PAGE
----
A blue Sunpro container sits at Range Resources' Carter Impoundment in Washington County.
By Don Hopey / Pittsburgh Post-Gazette
Range Resources will pay a $4.15 million penalty to settle violations related to six Marcellus Shale gas drilling and fracking wastewater impoundments in Washington County that contaminated soil and groundwater, state officials said.
It’s the largest fine ever imposed against a Marcellus Shale gas drilling company, according to the state Department of Environmental Protection.
The consent order will result in the closing of five of the football-field-sized impoundments and require Range Resources to upgrade its operations at two others to meet more stringent, but as yet to be adopted, state standards.
DEP Secretary E. Christopher Abruzzo said the consent order “reaffirms the administration’s unwavering commitment to protecting Pennsylvania’s soil and water resources,” and establishes higher standards for construction of new impoundments.
Range Resources spokesman Matt Pitzarella did not return phone calls seeking comment but referred inquiries to a statement posted on the company’s website that said contamination was limited to “elevated levels of chlorides, or salt, at some older facilities,” and had no impact on an private water wells. State Rep. Jesse White, D-Cecil, said the problems at the drilling reservoirs, each capable of holding 13 million to-15 million gallons of wastewater, have been well known for a long time and DEP enforcement was long overdue.
“This action is about looking good, not doing good,” Mr. White said. “The DEP will try to spin this but the $4 million is just the price of doing business for Range.”
Mr. White said the state should ban all new shale drilling wastewater impoundments because they are not considered an industry best practice and most drilling companies have stopped using them.
The DEP news release said the violations include releases of “flowback water” from wells where hydraulic fracturing, also known as “fracking,” occurred. DEP officials also said there has been no impact on local private drinking water supplies, a claim that anti-drilling activists question and that is the subject of several ongoing legal actions.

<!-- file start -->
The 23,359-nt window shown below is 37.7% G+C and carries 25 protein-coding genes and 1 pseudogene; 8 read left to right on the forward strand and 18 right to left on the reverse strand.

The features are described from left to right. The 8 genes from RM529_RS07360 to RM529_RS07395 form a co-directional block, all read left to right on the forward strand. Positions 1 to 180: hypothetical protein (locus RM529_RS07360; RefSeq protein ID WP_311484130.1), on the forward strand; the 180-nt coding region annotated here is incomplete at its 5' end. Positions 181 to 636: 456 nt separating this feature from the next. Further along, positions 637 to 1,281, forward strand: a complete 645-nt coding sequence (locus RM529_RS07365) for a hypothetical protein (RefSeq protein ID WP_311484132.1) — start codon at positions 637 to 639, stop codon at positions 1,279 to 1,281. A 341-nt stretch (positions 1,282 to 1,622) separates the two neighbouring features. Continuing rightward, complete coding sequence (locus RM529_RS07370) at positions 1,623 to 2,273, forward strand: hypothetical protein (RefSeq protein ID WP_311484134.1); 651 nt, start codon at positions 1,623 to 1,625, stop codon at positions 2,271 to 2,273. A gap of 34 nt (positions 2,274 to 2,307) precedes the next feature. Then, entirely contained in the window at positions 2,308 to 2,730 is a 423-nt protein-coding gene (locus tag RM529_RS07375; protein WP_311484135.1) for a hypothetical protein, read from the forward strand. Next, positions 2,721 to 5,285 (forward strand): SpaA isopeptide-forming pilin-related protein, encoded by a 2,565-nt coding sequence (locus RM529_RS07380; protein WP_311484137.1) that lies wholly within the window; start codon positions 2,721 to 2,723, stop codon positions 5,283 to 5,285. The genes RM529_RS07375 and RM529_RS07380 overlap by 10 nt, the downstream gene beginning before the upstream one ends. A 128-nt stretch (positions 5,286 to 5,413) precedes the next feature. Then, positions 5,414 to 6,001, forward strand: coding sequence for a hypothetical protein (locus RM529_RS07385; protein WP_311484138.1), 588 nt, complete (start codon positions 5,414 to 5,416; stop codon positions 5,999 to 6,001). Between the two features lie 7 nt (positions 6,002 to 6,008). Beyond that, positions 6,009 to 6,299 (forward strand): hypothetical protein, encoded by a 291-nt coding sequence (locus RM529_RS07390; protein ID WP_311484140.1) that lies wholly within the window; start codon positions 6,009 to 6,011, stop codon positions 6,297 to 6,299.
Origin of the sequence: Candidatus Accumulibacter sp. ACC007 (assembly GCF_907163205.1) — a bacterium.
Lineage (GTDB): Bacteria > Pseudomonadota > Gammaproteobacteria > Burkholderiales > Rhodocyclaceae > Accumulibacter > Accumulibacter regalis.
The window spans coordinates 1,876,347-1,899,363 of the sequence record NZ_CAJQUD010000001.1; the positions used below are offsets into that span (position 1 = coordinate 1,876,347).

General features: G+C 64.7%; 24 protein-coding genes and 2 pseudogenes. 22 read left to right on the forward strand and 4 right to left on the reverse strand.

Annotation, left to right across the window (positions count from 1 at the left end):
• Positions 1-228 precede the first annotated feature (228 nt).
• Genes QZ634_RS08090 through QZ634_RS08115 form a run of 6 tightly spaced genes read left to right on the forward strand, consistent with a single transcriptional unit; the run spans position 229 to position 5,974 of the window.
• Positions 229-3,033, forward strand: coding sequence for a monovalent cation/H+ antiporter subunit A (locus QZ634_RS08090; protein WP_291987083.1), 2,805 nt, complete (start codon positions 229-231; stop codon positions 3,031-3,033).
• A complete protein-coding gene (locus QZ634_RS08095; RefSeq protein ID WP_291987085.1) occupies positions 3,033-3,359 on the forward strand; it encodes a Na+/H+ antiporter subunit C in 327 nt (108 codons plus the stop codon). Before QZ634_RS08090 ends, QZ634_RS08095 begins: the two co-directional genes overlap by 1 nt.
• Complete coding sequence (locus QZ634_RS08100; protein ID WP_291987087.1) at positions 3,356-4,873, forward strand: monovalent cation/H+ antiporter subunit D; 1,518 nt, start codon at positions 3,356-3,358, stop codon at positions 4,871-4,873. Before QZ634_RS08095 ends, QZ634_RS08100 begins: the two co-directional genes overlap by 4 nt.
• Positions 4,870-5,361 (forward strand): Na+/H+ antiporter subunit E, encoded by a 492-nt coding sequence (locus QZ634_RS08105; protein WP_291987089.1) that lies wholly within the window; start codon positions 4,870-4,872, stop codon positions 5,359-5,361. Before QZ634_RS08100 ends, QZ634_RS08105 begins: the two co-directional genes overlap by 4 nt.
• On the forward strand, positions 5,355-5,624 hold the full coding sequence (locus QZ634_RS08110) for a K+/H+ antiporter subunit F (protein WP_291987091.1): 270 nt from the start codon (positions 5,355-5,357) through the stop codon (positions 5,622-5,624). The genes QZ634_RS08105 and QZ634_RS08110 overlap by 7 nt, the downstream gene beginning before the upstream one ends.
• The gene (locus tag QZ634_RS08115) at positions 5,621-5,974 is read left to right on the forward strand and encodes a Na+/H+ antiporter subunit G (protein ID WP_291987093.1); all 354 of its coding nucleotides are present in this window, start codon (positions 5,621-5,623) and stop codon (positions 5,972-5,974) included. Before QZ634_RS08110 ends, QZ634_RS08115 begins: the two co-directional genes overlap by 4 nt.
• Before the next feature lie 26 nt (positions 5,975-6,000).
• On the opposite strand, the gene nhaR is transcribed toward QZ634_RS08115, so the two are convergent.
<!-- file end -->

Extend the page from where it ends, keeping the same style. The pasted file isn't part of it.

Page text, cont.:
The consent order requires Range to immediately begin closing the Hopewell Township 11 impoundment known as the Lowry impoundment; the Cecil Township 23 , known as Worstell; and the Kearns impoundment, also in Cecil.
Range also will continue its ongoing closure of the Yeager impoundment in Amwell, and must close the Bednarski impoundment in Hopewell by April 2015.
The consent order said Range violated state permit requirements by failing to submit building plans to the DEP for six of the impoundments, and failed to contain spills of recycled water and fracking fluids at six impoundments.
At the Kearns impoundment, the order said Range failed to control fracking fluid from flowing from a pipe, onto the ground and into a tributary of Brush Run, a state-designated High Quality stream, resulting in harm to aquatic life.
Also at Kearns, in October 2011, the company failed to contain approximately 400 barrels of used fracking fluids, which was released into the ground and a nearby stream, Dunkle Run.
At the Yeager impoundment, Range failed to contain fracking and other fluids in February 2013 and in April and May 2014.
John Poister, a DEP spokesman in the southwest district office in Pittsburgh, said the consent order “makes it plain that we were seeing a pattern and we were concerned.”
He said the shale drilling industry has built 25 centralized impoundments to hold fresh and flowback water, and most of the problems are occurring at older reservoirs that don’t have double liners or sophisticated leak detection systems.
Although he agreed that many drilling companies have stopped using storage impoundments in favor of above-ground tank systems, he said the state is working with Range and other companies to make the impoundments work better.
“We want to see if it can be done safely and if the new standards can work,” Mr. Poister said. “If we see they don’t work, we’ll make changes.”
The order requires Range to upgrade the liner systems and leak detection mechanisms at two impoundments, one in Chartiers and the other Amwell.
The DEP is also requiring Range to “investigate and remediate any groundwater contamination caused by the previous operation of the impoundments.”
Under terms of the consent order, Range must immediately begin soil and groundwater investigations at each of the closed impoundments to determine what environmental impact they had on soil and groundwater.
“If contamination is found, the company is required to remediate the sites,” the release said.
Range’s penalty is the largest assessed by the DEP against a shale gas drilling company. Previously, the DEP fined Chesapeake Energy $1 million for a February 2011 Washington County tank fire and for a spill of hundreds of thousands of gallons of fracking fluid that contaminated several drinking water wells in Bradford County.
Don Hopey: firstname.lastname@example.org or 412-263-1983.
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